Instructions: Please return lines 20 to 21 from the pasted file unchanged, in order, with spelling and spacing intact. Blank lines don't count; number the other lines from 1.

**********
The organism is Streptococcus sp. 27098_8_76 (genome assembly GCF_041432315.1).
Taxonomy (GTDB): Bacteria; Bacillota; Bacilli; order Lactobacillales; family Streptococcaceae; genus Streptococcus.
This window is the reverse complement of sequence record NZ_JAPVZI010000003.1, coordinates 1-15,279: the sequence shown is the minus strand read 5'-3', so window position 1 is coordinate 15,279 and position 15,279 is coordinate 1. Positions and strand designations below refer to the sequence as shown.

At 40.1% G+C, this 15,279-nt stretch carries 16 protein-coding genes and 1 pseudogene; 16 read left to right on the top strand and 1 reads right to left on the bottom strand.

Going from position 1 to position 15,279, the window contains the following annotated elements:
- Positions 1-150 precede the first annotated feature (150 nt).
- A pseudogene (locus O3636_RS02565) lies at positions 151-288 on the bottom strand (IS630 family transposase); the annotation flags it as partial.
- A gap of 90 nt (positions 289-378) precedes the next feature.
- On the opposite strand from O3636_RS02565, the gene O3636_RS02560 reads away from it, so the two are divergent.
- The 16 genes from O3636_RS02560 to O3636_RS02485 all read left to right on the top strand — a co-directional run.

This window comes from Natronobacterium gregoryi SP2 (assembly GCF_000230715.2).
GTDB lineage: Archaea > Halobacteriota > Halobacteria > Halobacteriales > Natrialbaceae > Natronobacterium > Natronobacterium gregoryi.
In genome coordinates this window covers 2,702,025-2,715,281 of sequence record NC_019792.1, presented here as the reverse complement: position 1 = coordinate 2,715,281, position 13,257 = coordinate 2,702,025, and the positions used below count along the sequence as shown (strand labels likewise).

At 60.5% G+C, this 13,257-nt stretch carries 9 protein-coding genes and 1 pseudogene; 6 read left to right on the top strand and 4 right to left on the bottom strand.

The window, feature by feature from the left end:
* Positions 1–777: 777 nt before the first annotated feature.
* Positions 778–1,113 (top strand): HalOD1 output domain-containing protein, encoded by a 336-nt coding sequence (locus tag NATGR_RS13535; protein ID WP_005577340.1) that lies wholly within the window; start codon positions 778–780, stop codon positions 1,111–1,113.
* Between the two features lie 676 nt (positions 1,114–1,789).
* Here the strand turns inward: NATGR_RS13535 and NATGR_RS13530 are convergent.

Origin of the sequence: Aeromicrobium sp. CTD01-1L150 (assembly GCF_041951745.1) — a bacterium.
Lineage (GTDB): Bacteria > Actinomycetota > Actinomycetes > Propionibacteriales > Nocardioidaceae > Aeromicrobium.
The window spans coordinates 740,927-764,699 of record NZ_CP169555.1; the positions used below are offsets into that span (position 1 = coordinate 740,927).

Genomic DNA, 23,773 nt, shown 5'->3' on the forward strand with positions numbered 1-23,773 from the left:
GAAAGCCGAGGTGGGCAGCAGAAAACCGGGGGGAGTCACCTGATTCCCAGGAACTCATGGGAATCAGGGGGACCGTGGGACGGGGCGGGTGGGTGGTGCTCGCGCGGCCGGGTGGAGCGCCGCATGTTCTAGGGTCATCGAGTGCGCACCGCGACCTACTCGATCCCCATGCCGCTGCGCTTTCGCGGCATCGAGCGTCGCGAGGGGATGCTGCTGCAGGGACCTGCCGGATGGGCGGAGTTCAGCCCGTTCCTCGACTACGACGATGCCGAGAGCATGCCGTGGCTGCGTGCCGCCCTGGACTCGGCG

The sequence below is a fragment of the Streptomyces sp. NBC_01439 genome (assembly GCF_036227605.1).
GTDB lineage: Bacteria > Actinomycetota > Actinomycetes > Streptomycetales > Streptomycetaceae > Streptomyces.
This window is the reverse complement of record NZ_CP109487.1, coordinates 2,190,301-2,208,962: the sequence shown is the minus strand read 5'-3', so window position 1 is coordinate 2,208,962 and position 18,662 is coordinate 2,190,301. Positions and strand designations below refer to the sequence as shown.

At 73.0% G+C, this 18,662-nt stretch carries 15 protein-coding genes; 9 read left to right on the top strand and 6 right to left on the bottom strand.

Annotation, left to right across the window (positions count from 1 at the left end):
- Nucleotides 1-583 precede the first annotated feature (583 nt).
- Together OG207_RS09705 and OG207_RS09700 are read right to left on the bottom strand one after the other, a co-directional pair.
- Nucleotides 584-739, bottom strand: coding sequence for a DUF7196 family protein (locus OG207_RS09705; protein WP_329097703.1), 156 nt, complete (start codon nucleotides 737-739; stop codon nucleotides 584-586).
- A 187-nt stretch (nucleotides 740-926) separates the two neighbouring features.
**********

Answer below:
Origin of the sequence: Aeromicrobium sp. CTD01-1L150 (assembly GCF_041951745.1) — a bacterium.
Lineage (GTDB): Bacteria > Actinomycetota > Actinomycetes > Propionibacteriales > Nocardioidaceae > Aeromicrobium.